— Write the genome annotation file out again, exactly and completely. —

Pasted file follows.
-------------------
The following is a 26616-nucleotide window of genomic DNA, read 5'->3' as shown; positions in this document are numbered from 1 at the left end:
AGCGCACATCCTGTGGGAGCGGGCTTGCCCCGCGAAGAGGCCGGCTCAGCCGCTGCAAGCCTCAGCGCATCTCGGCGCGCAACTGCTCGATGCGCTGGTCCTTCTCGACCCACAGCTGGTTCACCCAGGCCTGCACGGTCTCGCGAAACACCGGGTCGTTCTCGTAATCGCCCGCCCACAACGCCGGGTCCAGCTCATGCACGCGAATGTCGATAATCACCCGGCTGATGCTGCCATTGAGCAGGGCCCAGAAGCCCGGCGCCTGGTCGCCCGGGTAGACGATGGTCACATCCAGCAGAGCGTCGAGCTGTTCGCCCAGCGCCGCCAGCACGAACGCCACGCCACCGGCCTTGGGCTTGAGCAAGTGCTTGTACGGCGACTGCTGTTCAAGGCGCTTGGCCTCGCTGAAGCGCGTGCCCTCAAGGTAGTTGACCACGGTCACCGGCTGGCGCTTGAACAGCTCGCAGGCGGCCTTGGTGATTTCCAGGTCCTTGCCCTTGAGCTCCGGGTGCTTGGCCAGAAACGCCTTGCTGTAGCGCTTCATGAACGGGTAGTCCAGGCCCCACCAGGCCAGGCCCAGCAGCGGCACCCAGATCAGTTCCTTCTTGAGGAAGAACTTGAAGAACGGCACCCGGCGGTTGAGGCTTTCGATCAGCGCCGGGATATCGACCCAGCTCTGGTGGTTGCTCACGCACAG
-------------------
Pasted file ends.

The following is a 26616-nucleotide window of genomic DNA, read 5'->3' as shown; positions in this document are numbered from 1 at the left end:
AGCGCACATCCTGTGGGAGCGGGCTTGCCCCGCGAAGAGGCCGGCTCAGCCGCTGCAAGCCTCAGCGCATCTCGGCGCGCAACTGCTCGATGCGCTGGTCCTTCTCGACCCACAGCTGGTTCACCCAGGCCTGCACGGTCTCGCGAAACACCGGGTCGTTCTCGTAATCGCCCGCCCACAACGCCGGGTCCAGCTCATGCACGCGAATGTCGATAATCACCCGGCTGATGCTGCCATTGAGCAGGGCCCAGAAGCCCGGCGCCTGGTCGCCCGGGTAGACGATGGTCACATCCAGCAGAGCGTCGAGCTGTTCGCCCAGCGCCGCCAGCACGAACGCCACGCCACCGGCCTTGGGCTTGAGCAAGTGCTTGTACGGCGACTGCTGTTCAAGGCGCTTGGCCTCGCTGAAGCGCGTGCCCTCAAGGTAGTTGACCACGGTCACCGGCTGGCGCTTGAACAGCTCGCAGGCGGCCTTGGTGATTTCCAGGTCCTTGCCCTTGAGCTCCGGGTGCTTGGCCAGAAACGCCTTGCTGTAGCGCTTCATGAACGGGTAGTCCAGGCCCCACCAGGCCAGGCCCAGCAGCGGCACCCAGATCAGTTCCTTCTTGAGGAAGAACTTGAAGAACGGCACCCGGCGGTTGAGGCTTTCGATCAGCGCCGGGATATCGACCCAGCTCTGGTGGTTGCTCACGCACAG